by Jessica Baker, Associate, Healthbox
In addressing the social determinants of health (SDOH), we frequently talk about the lack of a single, agreed-upon definition for the term, a unified or comprehensive list of determinants, or a standard guidebook for what a health system should do to help address these patient needs. To be fair, fulfilling all three of these requirements is a tall order in and of itself, with no true owner responsible for consolidating the existing breadth of information, making tackling social determinants all the more challenging, but not impossible.
Health system leadership must ask themselves a series of questions when charged with addressing patient health outside of the hospital setting:
- How are we defining the social determinants of health?
- Which social determinants are affecting our patients the most?
- How do we collect data around these social determinants and what do we do with it once we get it?
- What is a strategic, sustainable approach for helping our patients thrive that:
- Sets patients up for long-term success rather than short-term relief;
- Accurately assesses a patient or community’s level of risk in a particular determinant area;
- Does not reinvent the work of community organizations, but enhances and builds on work that has already been done;
- Helps to connect patients with existing community organizations and ensures they are able to follow through; and
- Tracks the success of the initiative over time in a quantitative, actionable way?
These questions can be difficult to answer for organizations that have traditionally been focused solely on the medical aspects of patient care. Asking them to start to look at the patient journey beyond the four walls of the health system, at work, at school, or at home, is akin to asking a plumber to determine why your pipes keep getting clogged: while they may be capable of digging in to figure out that bathing and brushing your sheepdog in the bathtub without a hair stopper isn’t the best idea, it’s out of the scope of the job they were hired to do. More importantly, they may not be equipped with adequate resources to make a fully informed judgment call, particularly considering any outside factors that may be contributing to generally poor drainage in your neighborhood. In the same way, providers of care, insurers, and other large healthcare organizations should not be expected to have all the answers.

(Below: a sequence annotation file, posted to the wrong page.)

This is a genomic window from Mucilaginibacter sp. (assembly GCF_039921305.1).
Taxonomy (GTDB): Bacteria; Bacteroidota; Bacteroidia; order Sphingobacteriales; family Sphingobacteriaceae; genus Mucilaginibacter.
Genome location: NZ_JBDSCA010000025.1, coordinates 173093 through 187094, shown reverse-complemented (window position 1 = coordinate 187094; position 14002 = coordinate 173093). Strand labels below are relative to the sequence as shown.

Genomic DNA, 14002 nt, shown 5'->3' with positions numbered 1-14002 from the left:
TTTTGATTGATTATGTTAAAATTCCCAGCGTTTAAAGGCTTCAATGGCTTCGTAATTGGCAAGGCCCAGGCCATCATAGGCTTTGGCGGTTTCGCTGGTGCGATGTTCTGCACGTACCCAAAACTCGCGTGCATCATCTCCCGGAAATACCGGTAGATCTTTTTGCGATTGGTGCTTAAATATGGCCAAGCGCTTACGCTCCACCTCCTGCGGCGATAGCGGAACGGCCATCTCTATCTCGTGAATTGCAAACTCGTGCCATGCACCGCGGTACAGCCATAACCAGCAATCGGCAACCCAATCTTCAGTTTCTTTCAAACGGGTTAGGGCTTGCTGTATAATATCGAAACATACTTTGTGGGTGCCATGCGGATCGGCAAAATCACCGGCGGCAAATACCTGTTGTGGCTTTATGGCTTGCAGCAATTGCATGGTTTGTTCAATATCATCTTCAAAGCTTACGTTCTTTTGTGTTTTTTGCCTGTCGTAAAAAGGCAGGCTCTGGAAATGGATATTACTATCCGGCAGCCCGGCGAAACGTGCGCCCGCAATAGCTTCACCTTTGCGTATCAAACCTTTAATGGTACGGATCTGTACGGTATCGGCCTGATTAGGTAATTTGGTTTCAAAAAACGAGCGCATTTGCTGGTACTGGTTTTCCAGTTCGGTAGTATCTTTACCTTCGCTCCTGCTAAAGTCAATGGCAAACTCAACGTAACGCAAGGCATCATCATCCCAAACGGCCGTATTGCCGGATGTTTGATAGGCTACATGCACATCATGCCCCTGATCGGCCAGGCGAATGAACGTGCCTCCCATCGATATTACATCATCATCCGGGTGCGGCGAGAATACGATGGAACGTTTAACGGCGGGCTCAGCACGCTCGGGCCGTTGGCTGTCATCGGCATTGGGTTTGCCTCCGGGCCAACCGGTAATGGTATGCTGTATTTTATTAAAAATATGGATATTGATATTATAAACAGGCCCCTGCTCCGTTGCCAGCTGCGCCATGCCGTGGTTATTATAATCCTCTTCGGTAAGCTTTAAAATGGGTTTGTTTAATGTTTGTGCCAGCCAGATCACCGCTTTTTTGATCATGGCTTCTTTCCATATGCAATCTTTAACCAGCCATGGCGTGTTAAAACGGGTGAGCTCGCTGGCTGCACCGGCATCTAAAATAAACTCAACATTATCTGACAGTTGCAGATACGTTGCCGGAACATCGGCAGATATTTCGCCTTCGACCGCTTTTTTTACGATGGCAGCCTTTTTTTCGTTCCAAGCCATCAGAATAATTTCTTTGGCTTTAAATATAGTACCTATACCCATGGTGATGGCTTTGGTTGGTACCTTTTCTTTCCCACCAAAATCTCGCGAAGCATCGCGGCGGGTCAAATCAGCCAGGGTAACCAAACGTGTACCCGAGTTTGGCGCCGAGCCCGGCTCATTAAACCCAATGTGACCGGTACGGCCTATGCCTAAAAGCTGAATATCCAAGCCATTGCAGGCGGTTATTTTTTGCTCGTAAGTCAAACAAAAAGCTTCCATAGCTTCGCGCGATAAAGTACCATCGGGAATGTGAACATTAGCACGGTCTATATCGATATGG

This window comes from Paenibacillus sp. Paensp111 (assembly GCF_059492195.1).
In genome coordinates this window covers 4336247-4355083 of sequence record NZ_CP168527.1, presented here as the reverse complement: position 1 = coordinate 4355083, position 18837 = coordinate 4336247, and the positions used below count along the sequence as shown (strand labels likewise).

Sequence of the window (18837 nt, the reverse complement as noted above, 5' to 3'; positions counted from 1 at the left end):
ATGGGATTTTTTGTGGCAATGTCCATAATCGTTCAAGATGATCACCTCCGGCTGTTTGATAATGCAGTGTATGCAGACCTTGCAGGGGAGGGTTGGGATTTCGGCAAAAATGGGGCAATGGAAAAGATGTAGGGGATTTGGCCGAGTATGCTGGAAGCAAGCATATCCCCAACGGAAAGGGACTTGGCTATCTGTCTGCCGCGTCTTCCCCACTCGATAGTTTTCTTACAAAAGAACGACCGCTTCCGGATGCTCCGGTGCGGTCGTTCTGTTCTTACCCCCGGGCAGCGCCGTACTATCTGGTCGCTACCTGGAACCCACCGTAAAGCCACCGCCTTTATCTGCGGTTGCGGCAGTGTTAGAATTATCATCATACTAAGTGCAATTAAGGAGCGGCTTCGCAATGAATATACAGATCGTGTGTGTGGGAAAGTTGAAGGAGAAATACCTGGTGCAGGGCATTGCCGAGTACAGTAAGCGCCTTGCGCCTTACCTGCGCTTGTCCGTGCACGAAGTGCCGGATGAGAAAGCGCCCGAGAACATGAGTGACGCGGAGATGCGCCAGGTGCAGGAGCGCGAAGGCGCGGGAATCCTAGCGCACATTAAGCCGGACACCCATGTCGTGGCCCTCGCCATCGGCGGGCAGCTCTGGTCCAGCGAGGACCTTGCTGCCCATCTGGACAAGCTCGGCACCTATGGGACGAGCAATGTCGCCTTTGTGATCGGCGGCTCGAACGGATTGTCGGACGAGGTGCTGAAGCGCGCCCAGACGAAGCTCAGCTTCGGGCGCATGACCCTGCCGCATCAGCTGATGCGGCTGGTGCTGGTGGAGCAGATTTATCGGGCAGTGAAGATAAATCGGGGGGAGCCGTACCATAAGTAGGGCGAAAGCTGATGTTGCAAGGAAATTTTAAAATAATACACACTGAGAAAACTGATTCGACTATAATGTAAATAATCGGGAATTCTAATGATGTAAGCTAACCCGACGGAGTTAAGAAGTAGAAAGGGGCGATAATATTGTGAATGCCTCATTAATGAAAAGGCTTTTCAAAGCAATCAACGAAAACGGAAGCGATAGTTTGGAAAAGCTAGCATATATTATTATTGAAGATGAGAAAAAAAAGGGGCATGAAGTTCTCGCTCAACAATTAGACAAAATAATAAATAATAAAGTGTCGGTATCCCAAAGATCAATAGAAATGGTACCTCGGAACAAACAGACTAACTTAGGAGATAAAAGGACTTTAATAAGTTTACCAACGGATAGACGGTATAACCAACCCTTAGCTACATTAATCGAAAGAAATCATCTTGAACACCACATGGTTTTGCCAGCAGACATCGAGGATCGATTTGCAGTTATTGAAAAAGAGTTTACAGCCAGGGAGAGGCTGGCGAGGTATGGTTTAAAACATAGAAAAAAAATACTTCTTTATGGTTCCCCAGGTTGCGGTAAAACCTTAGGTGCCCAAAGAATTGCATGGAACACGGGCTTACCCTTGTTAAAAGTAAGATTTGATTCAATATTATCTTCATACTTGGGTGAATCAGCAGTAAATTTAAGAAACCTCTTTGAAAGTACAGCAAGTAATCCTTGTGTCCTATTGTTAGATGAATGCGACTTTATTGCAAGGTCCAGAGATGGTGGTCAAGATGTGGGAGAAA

However, as research shows us, tangible acute ailments or chronic health conditions are largely a result of a patient’s ability to interact with the health system on a regular basis as well as their access to resources – such as food, medication, transportation, parks/fresh air, housing, education, childcare, a stable source of income, among many others – that allow them to realize their full health potential. When even one of these items is thrown off balance, the others follow suit, including the patient’s physical health. More often than not, particularly in vulnerable populations, you are not faced with just one determinant, but several that are working against your success.
In order to achieve positive health outcomes, healthcare organizations now have to be prepared to not only diagnose their patient’s physical ailment, but also set them up for success in adhering to their treatment plan: they are not only solving the problem, but looking for its root cause. In the changing health ecosystem, we all have to be prepared to take on new roles, alleviating the burden that has been focused on government, community, and philanthropic organizations to-date and spreading the work across anyone with the ability to contribute.
While all of this talk and planning sounds good, as a physician, how do you decide whether a treatment plan will be feasible for your patient to follow based on unknown variables? As a health system, how do you support your staff and your patients, knowing that improving outcomes and reducing readmissions consists of more than just a visit and a prescription?
The key word in effectively addressing social determinants of health is strategy. As a society, we are already well aware of the research surrounding social determinants of health. In a previous blog post, we examined determinants as a trending topic and looked at several of dozens of initiatives appearing on a daily basis working to address a portion of the problem. As these efforts continue, it is crucial to document the work of each new entrant into the social determinants field, build upon it, and learn in order to establish a strategy for sustainable growth, scale, and replicability across diverse populations.